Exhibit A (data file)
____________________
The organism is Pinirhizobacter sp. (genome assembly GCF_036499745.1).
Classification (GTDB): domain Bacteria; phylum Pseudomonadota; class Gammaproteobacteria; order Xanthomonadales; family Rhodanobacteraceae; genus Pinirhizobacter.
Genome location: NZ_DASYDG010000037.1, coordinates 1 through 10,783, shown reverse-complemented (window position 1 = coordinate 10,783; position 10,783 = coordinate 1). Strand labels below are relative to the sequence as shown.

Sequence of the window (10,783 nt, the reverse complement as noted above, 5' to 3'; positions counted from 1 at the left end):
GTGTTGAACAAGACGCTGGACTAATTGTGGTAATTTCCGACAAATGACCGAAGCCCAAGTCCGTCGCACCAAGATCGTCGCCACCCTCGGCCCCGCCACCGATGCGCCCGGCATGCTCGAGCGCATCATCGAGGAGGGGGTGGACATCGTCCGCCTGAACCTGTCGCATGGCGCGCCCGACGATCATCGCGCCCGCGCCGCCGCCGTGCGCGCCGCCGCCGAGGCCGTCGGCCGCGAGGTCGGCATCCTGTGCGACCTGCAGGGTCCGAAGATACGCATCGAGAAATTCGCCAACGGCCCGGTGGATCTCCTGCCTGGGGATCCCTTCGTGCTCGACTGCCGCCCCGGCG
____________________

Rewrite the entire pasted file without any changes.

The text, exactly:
The organism is Pinirhizobacter sp. (genome assembly GCF_036499745.1).
Classification (GTDB): domain Bacteria; phylum Pseudomonadota; class Gammaproteobacteria; order Xanthomonadales; family Rhodanobacteraceae; genus Pinirhizobacter.
Genome location: NZ_DASYDG010000037.1, coordinates 1 through 10,783, shown reverse-complemented (window position 1 = coordinate 10,783; position 10,783 = coordinate 1). Strand labels below are relative to the sequence as shown.

Sequence of the window (10,783 nt, the reverse complement as noted above, 5' to 3'; positions counted from 1 at the left end):
GTGTTGAACAAGACGCTGGACTAATTGTGGTAATTTCCGACAAATGACCGAAGCCCAAGTCCGTCGCACCAAGATCGTCGCCACCCTCGGCCCCGCCACCGATGCGCCCGGCATGCTCGAGCGCATCATCGAGGAGGGGGTGGACATCGTCCGCCTGAACCTGTCGCATGGCGCGCCCGACGATCATCGCGCCCGCGCCGCCGCCGTGCGCGCCGCCGCCGAGGCCGTCGGCCGCGAGGTCGGCATCCTGTGCGACCTGCAGGGTCCGAAGATACGCATCGAGAAATTCGCCAACGGCCCGGTGGATCTCCTGCCTGGGGATCCCTTCGTGCTCGACTGCCGCCCCGGCG